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  • Cultural Zionism’s Image of the Educated Jew: Reflections on Creating A Secular Jewish Culture *
  • Paul Mendes-Flohr (bio)


My thesis, I fear, is rather trivial. I take solace in Franz Rosenzweig’s counsel that from time to time it is necessary that we review trivialities lest we forget them. Indeed, it is my intention to capture what I fear is a nigh-forgotten dimension of the Zionist vision, or at least a founding principle of Zionism, that is threatened by contemporary Israeli passions and ideological inclinations. There is, thus, I must admit, a polemical moment to my paper. Both my ulterior motive and my thesis can be conflated into one statement: The Zionist affirmation of Israel’s national and cultural integrity did not envision the re-ghettoization of the Jews, neither politically nor culturally. 1

Herzl conceived of the territorial reconcentration of the Jews in their own homeland and their eventual reconstitution as a politically sovereign nation to be a dialectical springboard for their return to history and the family of nations. Similarly, cultural Zionism held that the transformation of Judaism into a national and secular culture would allow Jewry to enter into a free and creative discourse with other cultures. Accordingly, Ahan Ha’am, the spiritus rector of cultural Zionism, observed that “when the Jews left the ghetto, so did Judaism.” He meant this both descriptively and prescriptively. Beyond the walls of the ghetto—which had segregated them politically and culturally—Jews were perforce exposed to alien cultures, to new, often exceedingly compelling systems of knowledge and value. Noting that the custodians of Jewish tradition were able to offer but defensive and intellectually tepid responses to the challenge posed by the modern enlightened world, Ahad Ha’am urged the radical restructuring of Judaism to accommodate the regnant scientific perceptions and humanistic values. The continued [End Page 227] denial of the modern world, borne as it is by an exuberant faith in the advancement of knowledge and human well-being, he reasoned, would lead either to the spiritual suffocation of the Jews or to their estrangement from their ancestral community. Judaism was at a “crossroad.” Either it languished in the grips of a rabbinic obscurantism or it renewed itself as a modern secular, national—Hebrew—culture.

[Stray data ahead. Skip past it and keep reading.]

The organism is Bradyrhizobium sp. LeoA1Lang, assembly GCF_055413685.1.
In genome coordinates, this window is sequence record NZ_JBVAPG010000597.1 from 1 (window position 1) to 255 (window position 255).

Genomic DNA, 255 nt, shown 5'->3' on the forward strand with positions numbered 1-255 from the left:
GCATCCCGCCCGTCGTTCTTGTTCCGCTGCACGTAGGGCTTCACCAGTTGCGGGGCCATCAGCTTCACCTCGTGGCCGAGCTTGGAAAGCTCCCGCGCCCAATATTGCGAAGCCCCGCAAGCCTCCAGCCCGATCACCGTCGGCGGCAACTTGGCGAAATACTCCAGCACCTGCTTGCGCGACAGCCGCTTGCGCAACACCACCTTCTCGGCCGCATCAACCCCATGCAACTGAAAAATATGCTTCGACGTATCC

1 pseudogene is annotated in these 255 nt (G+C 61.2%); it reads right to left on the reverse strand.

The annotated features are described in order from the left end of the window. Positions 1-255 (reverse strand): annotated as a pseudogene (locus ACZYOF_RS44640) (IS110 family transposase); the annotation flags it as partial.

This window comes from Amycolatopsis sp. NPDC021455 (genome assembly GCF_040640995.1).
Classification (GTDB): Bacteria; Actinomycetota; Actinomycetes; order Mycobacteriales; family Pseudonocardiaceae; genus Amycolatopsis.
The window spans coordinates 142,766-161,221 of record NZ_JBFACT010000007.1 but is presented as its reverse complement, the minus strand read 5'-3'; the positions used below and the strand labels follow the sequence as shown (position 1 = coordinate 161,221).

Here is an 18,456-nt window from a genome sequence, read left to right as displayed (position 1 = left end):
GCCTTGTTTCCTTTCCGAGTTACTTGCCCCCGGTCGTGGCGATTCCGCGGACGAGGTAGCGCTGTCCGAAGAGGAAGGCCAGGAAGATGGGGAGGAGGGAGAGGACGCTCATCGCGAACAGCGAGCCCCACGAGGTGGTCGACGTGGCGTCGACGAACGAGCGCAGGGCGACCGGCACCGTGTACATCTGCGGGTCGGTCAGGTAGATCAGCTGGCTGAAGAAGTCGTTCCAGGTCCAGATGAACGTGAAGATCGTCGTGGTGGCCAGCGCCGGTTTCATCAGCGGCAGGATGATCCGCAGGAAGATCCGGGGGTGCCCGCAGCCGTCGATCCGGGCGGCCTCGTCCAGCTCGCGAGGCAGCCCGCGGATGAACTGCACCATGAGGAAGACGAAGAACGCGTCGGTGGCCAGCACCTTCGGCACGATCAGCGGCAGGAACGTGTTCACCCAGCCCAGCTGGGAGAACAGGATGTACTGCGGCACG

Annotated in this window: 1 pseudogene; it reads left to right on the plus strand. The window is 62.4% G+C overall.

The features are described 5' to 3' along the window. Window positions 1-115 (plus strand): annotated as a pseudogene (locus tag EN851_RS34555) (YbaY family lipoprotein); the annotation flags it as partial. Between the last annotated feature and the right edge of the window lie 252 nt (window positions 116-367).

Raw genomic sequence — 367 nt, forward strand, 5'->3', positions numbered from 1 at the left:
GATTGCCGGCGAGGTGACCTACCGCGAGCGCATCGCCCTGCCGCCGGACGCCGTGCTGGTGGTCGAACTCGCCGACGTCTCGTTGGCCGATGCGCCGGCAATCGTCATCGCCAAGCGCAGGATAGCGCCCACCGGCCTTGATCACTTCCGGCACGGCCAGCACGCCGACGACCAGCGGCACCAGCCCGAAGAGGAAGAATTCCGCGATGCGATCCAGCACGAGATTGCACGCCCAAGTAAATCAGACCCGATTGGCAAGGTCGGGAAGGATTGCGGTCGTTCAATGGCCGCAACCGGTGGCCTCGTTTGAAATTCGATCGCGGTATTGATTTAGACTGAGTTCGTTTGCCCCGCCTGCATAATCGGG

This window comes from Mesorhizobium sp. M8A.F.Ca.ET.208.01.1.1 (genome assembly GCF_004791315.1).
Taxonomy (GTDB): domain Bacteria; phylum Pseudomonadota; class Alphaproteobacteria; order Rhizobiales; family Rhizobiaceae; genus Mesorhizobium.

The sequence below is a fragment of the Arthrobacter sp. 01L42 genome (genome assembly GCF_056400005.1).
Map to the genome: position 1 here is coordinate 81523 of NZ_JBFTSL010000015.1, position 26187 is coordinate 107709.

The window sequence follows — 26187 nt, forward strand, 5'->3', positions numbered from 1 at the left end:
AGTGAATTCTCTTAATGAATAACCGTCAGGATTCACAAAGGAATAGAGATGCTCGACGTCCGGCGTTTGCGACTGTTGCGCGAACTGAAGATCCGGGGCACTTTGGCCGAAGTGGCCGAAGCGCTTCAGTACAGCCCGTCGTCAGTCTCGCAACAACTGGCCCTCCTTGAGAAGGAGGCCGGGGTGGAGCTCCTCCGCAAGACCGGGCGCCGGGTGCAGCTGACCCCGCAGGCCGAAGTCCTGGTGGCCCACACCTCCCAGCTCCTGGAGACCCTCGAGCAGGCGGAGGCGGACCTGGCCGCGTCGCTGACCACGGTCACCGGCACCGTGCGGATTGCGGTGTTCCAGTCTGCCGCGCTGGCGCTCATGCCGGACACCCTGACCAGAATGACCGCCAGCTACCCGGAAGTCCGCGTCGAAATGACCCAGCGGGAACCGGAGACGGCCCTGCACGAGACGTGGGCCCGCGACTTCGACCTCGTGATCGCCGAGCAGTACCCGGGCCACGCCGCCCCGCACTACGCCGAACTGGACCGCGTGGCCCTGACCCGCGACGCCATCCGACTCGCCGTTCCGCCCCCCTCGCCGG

Ahad Ha’am, of course, had also cast a wary eye at the efforts of Western Jews to introduce religious reform. He argued that because of the politics of emancipation, these efforts were befuddled with intellectually compromising and morally humiliating positions. The constant need to garner the approval of the powers granting emancipation thrust the Western Jews into a swirl of apologetic gyrations that in effect rendered them (albeit politically free) spiritual slaves. At the conclusion of an essay on the predicament of Western Jewry, duly entitled, “Slavery in Freedom,” he (a disenfranchised subject of Tsarist Russia) thus concluded:

Do I envy these fellow Jews of mine their emancipation? I answer in all truth and sincerity: No! A thousand times No. . . . I have at least not sold my soul for emancipation. . . . I at least know “why I remain a Jew”—or, rather, I can find no meaning in such a question, any more than if I were asked why I remain my father’s son. I at least can speak my mind concerning the beliefs and the opinions which I have inherited from my ancestors, without fearing to snap the branch that unites me to my people, I can even adopt that “scientific heresy which bears the name of Darwin,” without any danger to my Judaism. In a word, I am my own, and my opinions are my own. . . . 2

This statement was recurrently enjoined by cultural Zionists as their guiding credo. Intellectual integrity, even if it should lay unyielding criticism before Judaism and its traditions, need not compromise one’s loyalty to the Jewish people. Yet the actual pursuit of this principle of unbounded, open and critical intellect was fraught with inconsistencies. These inconsistencies, I shall argue, stem from some inevitable ambiguities, if not antinomies, in the project of creating a secular—and thus an open and pluralistic—national culture. I should hasten to add that these ambiguities do not necessarily...